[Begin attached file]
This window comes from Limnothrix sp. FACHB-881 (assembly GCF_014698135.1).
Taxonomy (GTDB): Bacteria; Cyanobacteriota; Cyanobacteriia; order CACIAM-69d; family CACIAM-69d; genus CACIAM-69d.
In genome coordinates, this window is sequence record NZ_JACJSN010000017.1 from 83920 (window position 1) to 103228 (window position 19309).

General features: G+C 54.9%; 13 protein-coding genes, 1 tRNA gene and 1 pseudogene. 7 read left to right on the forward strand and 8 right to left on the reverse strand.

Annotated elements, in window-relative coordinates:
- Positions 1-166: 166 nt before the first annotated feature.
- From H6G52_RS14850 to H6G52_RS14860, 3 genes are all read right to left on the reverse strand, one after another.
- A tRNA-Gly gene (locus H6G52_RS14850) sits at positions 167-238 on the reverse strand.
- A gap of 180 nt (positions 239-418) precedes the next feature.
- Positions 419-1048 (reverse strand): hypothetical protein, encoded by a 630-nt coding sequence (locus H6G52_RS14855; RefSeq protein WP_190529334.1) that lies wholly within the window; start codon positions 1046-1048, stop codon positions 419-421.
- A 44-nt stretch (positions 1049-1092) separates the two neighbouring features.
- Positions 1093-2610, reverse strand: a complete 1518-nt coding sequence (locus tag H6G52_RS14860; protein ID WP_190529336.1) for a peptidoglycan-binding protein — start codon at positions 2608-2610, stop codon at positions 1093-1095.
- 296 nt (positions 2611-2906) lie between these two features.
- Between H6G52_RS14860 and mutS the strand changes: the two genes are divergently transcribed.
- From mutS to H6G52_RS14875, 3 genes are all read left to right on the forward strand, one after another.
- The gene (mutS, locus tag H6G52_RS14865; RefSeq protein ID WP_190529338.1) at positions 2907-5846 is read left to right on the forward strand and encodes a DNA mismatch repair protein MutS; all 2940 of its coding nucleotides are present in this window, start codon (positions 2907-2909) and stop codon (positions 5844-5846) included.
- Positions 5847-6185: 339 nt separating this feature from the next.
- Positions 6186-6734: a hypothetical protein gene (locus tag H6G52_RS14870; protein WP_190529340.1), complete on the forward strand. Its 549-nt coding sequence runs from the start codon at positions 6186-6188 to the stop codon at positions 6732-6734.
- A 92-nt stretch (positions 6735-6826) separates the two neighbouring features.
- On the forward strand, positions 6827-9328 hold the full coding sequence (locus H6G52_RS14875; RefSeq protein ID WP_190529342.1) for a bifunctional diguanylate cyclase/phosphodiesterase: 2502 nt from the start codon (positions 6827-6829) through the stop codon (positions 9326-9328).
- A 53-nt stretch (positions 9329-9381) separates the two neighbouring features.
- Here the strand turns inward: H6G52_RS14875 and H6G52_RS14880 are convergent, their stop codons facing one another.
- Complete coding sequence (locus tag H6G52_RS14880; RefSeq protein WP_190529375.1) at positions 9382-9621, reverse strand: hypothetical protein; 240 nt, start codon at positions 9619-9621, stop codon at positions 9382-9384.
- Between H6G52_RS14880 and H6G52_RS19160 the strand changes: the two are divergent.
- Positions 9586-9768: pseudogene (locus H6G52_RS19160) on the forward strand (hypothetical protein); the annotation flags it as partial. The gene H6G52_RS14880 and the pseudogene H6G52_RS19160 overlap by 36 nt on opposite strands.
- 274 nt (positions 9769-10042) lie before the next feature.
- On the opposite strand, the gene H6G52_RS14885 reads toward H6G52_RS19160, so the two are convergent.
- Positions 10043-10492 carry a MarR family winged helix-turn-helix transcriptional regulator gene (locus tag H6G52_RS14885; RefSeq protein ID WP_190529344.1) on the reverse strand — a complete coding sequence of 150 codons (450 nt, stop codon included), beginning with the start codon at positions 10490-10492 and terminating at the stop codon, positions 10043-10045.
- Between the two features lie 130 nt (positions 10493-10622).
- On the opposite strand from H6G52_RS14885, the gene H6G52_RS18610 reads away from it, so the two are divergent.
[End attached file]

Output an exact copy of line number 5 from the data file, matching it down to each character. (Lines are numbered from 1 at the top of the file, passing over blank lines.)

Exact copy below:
Annotated elements, in window-relative coordinates: